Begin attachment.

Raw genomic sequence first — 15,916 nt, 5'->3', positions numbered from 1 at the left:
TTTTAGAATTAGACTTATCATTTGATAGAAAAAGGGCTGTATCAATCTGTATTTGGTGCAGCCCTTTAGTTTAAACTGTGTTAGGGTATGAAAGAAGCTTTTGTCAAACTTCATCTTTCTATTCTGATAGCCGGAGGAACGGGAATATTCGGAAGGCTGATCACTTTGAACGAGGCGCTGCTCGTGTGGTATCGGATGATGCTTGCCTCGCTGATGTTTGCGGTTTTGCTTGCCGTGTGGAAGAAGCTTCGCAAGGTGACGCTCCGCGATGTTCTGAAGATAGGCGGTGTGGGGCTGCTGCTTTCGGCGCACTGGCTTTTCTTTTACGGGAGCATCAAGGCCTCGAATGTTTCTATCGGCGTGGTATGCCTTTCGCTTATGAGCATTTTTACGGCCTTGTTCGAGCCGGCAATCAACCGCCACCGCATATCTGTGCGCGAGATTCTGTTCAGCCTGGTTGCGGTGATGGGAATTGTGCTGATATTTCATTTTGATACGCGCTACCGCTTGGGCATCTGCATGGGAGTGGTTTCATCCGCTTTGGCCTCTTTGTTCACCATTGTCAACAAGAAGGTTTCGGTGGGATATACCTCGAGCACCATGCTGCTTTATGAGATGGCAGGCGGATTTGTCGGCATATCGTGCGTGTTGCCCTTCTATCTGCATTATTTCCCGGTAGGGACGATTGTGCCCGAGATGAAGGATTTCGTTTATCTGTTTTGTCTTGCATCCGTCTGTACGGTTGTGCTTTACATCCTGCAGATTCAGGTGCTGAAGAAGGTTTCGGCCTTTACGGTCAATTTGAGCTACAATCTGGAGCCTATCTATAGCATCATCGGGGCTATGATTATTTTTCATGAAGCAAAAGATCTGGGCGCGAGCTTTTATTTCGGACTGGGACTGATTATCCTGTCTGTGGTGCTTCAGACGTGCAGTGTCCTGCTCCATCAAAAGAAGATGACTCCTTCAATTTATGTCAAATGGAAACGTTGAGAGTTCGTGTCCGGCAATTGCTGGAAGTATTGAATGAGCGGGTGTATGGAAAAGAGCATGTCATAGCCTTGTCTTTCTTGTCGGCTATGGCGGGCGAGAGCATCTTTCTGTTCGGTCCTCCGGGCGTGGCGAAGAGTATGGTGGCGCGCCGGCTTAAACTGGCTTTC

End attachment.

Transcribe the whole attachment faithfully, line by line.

Raw genomic sequence first — 15,916 nt, 5'->3', positions numbered from 1 at the left:
TTTTAGAATTAGACTTATCATTTGATAGAAAAAGGGCTGTATCAATCTGTATTTGGTGCAGCCCTTTAGTTTAAACTGTGTTAGGGTATGAAAGAAGCTTTTGTCAAACTTCATCTTTCTATTCTGATAGCCGGAGGAACGGGAATATTCGGAAGGCTGATCACTTTGAACGAGGCGCTGCTCGTGTGGTATCGGATGATGCTTGCCTCGCTGATGTTTGCGGTTTTGCTTGCCGTGTGGAAGAAGCTTCGCAAGGTGACGCTCCGCGATGTTCTGAAGATAGGCGGTGTGGGGCTGCTGCTTTCGGCGCACTGGCTTTTCTTTTACGGGAGCATCAAGGCCTCGAATGTTTCTATCGGCGTGGTATGCCTTTCGCTTATGAGCATTTTTACGGCCTTGTTCGAGCCGGCAATCAACCGCCACCGCATATCTGTGCGCGAGATTCTGTTCAGCCTGGTTGCGGTGATGGGAATTGTGCTGATATTTCATTTTGATACGCGCTACCGCTTGGGCATCTGCATGGGAGTGGTTTCATCCGCTTTGGCCTCTTTGTTCACCATTGTCAACAAGAAGGTTTCGGTGGGATATACCTCGAGCACCATGCTGCTTTATGAGATGGCAGGCGGATTTGTCGGCATATCGTGCGTGTTGCCCTTCTATCTGCATTATTTCCCGGTAGGGACGATTGTGCCCGAGATGAAGGATTTCGTTTATCTGTTTTGTCTTGCATCCGTCTGTACGGTTGTGCTTTACATCCTGCAGATTCAGGTGCTGAAGAAGGTTTCGGCCTTTACGGTCAATTTGAGCTACAATCTGGAGCCTATCTATAGCATCATCGGGGCTATGATTATTTTTCATGAAGCAAAAGATCTGGGCGCGAGCTTTTATTTCGGACTGGGACTGATTATCCTGTCTGTGGTGCTTCAGACGTGCAGTGTCCTGCTCCATCAAAAGAAGATGACTCCTTCAATTTATGTCAAATGGAAACGTTGAGAGTTCGTGTCCGGCAATTGCTGGAAGTATTGAATGAGCGGGTGTATGGAAAAGAGCATGTCATAGCCTTGTCTTTCTTGTCGGCTATGGCGGGCGAGAGCATCTTTCTGTTCGGTCCTCCGGGCGTGGCGAAGAGTATGGTGGCGCGCCGGCTTAAACTGGCTTTC